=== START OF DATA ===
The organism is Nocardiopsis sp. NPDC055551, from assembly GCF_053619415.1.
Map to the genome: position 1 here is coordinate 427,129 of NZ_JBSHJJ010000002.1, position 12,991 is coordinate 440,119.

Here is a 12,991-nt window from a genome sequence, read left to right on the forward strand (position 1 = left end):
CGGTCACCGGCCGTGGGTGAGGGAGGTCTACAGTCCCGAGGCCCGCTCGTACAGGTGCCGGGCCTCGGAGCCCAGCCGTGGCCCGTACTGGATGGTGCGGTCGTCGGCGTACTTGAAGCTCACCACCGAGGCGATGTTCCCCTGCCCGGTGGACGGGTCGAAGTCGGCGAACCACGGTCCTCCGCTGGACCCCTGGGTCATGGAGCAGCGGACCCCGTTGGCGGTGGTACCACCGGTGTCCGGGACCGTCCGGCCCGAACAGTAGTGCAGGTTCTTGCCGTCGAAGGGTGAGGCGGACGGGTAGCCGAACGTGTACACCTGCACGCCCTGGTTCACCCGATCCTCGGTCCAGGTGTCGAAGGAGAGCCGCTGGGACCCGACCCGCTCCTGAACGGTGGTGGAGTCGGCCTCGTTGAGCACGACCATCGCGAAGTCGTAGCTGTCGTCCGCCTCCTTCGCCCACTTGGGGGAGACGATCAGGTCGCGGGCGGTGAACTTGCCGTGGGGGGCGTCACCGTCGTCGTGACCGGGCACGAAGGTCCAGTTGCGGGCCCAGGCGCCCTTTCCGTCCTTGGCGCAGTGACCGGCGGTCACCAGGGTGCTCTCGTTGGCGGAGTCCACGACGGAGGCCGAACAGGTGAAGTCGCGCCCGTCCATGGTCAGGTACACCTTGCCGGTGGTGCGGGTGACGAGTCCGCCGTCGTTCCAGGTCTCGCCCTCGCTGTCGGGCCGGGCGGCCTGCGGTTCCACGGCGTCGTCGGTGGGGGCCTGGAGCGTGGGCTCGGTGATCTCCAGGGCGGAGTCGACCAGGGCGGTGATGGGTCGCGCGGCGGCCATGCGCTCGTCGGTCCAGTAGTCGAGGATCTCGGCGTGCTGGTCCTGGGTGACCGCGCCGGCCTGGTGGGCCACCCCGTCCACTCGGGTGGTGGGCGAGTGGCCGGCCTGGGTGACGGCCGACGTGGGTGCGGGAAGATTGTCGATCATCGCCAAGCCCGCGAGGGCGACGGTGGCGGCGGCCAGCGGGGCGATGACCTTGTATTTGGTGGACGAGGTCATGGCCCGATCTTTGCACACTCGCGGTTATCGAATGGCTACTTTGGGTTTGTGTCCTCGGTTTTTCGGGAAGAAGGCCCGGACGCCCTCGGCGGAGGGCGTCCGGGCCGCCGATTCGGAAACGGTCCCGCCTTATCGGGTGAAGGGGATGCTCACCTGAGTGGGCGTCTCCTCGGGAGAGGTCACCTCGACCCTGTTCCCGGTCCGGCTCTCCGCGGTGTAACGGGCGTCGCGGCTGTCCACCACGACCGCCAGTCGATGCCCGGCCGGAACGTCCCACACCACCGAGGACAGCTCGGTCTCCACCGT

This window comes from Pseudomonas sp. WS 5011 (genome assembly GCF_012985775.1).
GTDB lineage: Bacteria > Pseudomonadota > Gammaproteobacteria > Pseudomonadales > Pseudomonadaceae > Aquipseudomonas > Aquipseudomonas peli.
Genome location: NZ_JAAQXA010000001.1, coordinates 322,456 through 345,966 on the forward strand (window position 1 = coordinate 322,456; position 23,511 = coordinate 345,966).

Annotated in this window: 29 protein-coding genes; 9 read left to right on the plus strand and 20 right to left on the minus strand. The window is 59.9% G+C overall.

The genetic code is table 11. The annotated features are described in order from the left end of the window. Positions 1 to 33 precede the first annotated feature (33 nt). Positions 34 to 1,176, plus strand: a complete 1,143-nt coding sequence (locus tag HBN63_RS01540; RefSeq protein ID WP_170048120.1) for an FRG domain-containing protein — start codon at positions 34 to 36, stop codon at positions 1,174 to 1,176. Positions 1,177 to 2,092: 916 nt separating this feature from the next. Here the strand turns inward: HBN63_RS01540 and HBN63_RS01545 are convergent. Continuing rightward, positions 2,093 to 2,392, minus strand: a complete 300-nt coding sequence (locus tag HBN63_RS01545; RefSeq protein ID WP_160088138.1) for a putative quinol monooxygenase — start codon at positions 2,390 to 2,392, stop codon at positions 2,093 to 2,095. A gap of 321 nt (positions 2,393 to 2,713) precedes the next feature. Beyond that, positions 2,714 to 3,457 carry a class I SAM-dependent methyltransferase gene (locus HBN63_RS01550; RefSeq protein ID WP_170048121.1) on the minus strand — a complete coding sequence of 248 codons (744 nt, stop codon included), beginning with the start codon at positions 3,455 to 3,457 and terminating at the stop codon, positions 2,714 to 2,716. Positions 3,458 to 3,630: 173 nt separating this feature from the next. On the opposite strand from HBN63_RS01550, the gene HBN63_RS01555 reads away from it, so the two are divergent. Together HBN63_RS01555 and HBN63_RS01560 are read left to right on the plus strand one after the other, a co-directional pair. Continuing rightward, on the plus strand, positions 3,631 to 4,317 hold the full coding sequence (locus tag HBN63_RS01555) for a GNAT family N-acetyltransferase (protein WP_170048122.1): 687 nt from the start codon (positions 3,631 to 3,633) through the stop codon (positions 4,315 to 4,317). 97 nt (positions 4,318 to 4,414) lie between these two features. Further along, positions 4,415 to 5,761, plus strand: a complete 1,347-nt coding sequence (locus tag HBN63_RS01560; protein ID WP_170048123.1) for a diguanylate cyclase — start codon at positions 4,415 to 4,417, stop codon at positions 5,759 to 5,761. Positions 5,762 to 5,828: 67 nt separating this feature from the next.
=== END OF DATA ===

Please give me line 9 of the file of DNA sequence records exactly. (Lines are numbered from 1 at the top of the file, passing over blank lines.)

The genetic code is table 11. The annotated features are described in order from the left end of the window. Positions 1 to 33 precede the first annotated feature (33 nt). Positions 34 to 1,176, plus strand: a complete 1,143-nt coding sequence (locus tag HBN63_RS01540; RefSeq protein ID WP_170048120.1) for an FRG domain-containing protein — start codon at positions 34 to 36, stop codon at positions 1,174 to 1,176. Positions 1,177 to 2,092: 916 nt separating this feature from the next. Here the strand turns inward: HBN63_RS01540 and HBN63_RS01545 are convergent. Continuing rightward, positions 2,093 to 2,392, minus strand: a complete 300-nt coding sequence (locus tag HBN63_RS01545; RefSeq protein ID WP_160088138.1) for a putative quinol monooxygenase — start codon at positions 2,390 to 2,392, stop codon at positions 2,093 to 2,095. A gap of 321 nt (positions 2,393 to 2,713) precedes the next feature. Beyond that, positions 2,714 to 3,457 carry a class I SAM-dependent methyltransferase gene (locus HBN63_RS01550; RefSeq protein ID WP_170048121.1) on the minus strand — a complete coding sequence of 248 codons (744 nt, stop codon included), beginning with the start codon at positions 3,455 to 3,457 and terminating at the stop codon, positions 2,714 to 2,716. Positions 3,458 to 3,630: 173 nt separating this feature from the next. On the opposite strand from HBN63_RS01550, the gene HBN63_RS01555 reads away from it, so the two are divergent. Together HBN63_RS01555 and HBN63_RS01560 are read left to right on the plus strand one after the other, a co-directional pair. Continuing rightward, on the plus strand, positions 3,631 to 4,317 hold the full coding sequence (locus tag HBN63_RS01555) for a GNAT family N-acetyltransferase (protein WP_170048122.1): 687 nt from the start codon (positions 3,631 to 3,633) through the stop codon (positions 4,315 to 4,317). 97 nt (positions 4,318 to 4,414) lie between these two features. Further along, positions 4,415 to 5,761, plus strand: a complete 1,347-nt coding sequence (locus tag HBN63_RS01560; protein ID WP_170048123.1) for a diguanylate cyclase — start codon at positions 4,415 to 4,417, stop codon at positions 5,759 to 5,761. Positions 5,762 to 5,828: 67 nt separating this feature from the next.